Jerry was flying first class and living it up (while Elaine suffered in coach) when this line came his way. His seatmate was marveling at a comment he’d just made about the fudge sundae they were eating (“They got the fudge on the bottom. You see? That enables you to control your fudge distribution as you’re eating your ice cream!”).
Who knows what Jerry will discuss in his “comedic distribution” this Wed, April 4, when he brings his stand-up again to Norfolk, Virginia. But I’ll be there, marveling at his comments. Marveling as I laugh, that is, at the insights of a guy whose brand of comedy is still relevant enough after all these years to play to packed houses. Even those who don’t laugh at Seinfeld–either his act or his show–have to hand it to a guy who gets a standing “o” as he takes the stage.
Let us all marvel then at more recent evidence of how Seinfeld continues to “live it up” in practically every section of our lives, from cars to politics to…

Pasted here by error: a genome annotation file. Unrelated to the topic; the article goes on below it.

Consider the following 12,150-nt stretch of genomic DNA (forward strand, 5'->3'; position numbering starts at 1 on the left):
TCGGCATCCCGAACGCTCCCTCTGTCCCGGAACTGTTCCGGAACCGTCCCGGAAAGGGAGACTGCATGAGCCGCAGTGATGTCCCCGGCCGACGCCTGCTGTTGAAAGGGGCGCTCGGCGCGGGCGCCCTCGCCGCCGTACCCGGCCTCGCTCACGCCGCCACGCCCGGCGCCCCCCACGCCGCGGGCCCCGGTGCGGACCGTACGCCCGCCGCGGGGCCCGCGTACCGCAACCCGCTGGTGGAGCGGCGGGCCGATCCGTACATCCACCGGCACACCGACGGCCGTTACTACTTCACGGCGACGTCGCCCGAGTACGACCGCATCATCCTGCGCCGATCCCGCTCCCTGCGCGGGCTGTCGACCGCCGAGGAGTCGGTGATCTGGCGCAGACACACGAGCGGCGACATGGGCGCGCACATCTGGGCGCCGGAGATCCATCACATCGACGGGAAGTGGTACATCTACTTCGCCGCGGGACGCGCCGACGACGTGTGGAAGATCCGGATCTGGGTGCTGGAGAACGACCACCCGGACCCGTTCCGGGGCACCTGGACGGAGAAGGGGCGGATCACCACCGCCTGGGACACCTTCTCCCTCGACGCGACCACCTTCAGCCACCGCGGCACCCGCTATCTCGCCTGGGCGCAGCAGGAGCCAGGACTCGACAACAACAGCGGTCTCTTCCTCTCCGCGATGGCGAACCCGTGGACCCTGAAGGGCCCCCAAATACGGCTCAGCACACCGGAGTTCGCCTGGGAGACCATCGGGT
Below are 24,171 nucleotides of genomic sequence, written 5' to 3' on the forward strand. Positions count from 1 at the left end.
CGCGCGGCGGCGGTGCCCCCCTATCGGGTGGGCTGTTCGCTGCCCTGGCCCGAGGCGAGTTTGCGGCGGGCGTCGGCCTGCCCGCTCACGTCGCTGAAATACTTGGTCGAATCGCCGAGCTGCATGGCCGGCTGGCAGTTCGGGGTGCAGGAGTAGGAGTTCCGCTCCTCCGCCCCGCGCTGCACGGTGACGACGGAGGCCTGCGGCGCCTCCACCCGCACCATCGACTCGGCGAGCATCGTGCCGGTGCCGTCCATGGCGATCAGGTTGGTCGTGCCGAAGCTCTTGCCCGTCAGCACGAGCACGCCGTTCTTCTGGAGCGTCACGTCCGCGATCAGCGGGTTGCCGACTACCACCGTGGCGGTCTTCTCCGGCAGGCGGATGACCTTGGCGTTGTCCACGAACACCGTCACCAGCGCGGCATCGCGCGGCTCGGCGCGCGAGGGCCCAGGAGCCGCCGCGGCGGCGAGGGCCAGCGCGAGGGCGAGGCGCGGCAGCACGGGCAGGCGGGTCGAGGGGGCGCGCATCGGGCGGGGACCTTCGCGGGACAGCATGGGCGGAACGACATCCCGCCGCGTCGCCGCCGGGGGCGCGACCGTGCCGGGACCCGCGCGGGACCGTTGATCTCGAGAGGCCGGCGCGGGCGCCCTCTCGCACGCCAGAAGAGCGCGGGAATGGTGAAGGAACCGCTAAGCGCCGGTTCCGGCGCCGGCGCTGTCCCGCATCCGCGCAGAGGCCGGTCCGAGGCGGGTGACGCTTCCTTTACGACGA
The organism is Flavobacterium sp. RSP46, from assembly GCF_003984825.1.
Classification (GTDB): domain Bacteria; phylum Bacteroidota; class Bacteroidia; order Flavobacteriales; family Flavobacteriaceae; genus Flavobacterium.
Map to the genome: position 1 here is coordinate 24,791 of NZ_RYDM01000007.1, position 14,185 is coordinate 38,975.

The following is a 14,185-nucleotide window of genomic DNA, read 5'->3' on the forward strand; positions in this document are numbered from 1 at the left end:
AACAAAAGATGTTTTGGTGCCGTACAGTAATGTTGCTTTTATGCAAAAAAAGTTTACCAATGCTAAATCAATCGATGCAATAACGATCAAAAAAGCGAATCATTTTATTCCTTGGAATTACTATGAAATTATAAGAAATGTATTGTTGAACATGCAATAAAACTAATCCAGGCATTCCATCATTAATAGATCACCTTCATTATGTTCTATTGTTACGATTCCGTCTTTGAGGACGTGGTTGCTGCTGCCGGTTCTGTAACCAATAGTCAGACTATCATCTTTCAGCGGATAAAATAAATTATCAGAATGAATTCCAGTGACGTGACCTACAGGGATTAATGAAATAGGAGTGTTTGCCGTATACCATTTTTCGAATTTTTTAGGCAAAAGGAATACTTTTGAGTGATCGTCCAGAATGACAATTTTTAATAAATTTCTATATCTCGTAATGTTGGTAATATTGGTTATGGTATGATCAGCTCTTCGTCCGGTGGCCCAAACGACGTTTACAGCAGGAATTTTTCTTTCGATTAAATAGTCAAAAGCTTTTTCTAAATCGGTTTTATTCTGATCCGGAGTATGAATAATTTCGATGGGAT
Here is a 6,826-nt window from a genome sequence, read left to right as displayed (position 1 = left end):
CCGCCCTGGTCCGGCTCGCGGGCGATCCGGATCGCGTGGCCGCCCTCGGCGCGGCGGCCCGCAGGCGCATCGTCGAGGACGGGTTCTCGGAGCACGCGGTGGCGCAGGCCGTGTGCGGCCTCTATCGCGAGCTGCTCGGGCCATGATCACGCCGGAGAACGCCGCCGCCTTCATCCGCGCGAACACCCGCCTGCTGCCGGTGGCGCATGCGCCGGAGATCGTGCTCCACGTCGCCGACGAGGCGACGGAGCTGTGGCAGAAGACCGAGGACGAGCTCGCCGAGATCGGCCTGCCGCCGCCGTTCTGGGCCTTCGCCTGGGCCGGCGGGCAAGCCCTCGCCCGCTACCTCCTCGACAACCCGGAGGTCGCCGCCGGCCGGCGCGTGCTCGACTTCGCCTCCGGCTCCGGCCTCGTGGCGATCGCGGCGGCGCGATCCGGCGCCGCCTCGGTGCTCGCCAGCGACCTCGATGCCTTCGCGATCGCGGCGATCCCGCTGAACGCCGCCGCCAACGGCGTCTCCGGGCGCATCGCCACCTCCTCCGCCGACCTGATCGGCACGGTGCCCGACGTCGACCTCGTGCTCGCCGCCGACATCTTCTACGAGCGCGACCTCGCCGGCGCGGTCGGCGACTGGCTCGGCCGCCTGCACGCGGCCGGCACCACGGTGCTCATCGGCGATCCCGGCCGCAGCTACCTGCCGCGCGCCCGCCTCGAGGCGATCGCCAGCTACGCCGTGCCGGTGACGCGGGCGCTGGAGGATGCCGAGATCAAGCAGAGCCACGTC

- MSNBC profiled a scientific study about “loud talkers”–and, of course, name-dropped the show that gave us the term “low talker.”
- Mitt Romney attempted to drop a Seinfeld reference during a CNN debate–and he gaffed not only the line but who delivered it. (Jerry, not George, said, “When you hit that high note, you say goodnight and walk off.” He was talking to George.) And George himself–actor Jason Alexander–tweeted in reply.
- Jerry starred in an Acura commercial, appearing as himself along with the Soup Nazi (and referring ironically to all the other Seinfeld characters). The ad aired during the Super Bowl–and more than 111 million people watched it. Acura’s website proved that a part of that audience was certifiably (still) smitten with Jerry: over 17,335,000 views logged on the “extended version” of the commercial by the Friday following the Big Game.
Tune in soon for a new Seinfeld-ism: a timely observation on spring (among other things) from a certifiable/smitten George.